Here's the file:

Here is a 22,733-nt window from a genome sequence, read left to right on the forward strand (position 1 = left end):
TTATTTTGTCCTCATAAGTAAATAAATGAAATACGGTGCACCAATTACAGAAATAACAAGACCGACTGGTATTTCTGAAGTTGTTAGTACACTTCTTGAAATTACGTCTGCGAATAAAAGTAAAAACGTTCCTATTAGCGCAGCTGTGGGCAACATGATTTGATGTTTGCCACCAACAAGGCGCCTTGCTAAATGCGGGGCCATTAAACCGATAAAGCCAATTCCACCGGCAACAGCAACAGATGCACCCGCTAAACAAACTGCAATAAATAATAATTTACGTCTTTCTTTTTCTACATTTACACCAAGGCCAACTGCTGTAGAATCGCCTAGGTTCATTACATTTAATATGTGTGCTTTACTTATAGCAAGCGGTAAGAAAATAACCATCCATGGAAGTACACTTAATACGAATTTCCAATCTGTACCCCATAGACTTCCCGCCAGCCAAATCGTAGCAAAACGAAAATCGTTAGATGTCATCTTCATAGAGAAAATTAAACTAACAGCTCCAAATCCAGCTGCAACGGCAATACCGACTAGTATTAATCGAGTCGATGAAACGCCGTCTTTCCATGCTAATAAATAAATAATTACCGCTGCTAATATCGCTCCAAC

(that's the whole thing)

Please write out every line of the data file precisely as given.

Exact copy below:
Here is a 22,733-nt window from a genome sequence, read left to right on the forward strand (position 1 = left end):
TTATTTTGTCCTCATAAGTAAATAAATGAAATACGGTGCACCAATTACAGAAATAACAAGACCGACTGGTATTTCTGAAGTTGTTAGTACACTTCTTGAAATTACGTCTGCGAATAAAAGTAAAAACGTTCCTATTAGCGCAGCTGTGGGCAACATGATTTGATGTTTGCCACCAACAAGGCGCCTTGCTAAATGCGGGGCCATTAAACCGATAAAGCCAATTCCACCGGCAACAGCAACAGATGCACCCGCTAAACAAACTGCAATAAATAATAATTTACGTCTTTCTTTTTCTACATTTACACCAAGGCCAACTGCTGTAGAATCGCCTAGGTTCATTACATTTAATATGTGTGCTTTACTTATAGCAAGCGGTAAGAAAATAACCATCCATGGAAGTACACTTAATACGAATTTCCAATCTGTACCCCATAGACTTCCCGCCAGCCAAATCGTAGCAAAACGAAAATCGTTAGATGTCATCTTCATAGAGAAAATTAAACTAACAGCTCCAAATCCAGCTGCAACGGCAATACCGACTAGTATTAATCGAGTCGATGAAACGCCGTCTTTCCATGCTAATAAATAAATAATTACCGCTGCTAATATCGCTCCAAC